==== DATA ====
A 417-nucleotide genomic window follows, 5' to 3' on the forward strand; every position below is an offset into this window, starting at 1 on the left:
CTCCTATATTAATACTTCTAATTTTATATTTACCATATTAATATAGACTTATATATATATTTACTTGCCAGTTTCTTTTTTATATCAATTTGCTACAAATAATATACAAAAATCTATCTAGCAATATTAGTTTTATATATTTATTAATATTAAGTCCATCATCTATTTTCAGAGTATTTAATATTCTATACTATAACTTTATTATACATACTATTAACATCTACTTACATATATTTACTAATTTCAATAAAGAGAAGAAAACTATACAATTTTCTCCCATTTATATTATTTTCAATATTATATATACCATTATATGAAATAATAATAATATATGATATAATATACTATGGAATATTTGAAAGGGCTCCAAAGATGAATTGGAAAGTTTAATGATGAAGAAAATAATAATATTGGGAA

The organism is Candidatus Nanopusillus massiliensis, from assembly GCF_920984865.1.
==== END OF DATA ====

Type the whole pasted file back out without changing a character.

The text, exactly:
A 417-nucleotide genomic window follows, 5' to 3' on the forward strand; every position below is an offset into this window, starting at 1 on the left:
CTCCTATATTAATACTTCTAATTTTATATTTACCATATTAATATAGACTTATATATATATTTACTTGCCAGTTTCTTTTTTATATCAATTTGCTACAAATAATATACAAAAATCTATCTAGCAATATTAGTTTTATATATTTATTAATATTAAGTCCATCATCTATTTTCAGAGTATTTAATATTCTATACTATAACTTTATTATACATACTATTAACATCTACTTACATATATTTACTAATTTCAATAAAGAGAAGAAAACTATACAATTTTCTCCCATTTATATTATTTTCAATATTATATATACCATTATATGAAATAATAATAATATATGATATAATATACTATGGAATATTTGAAAGGGCTCCAAAGATGAATTGGAAAGTTTAATGATGAAGAAAATAATAATATTGGGAA

The organism is Candidatus Nanopusillus massiliensis, from assembly GCF_920984865.1.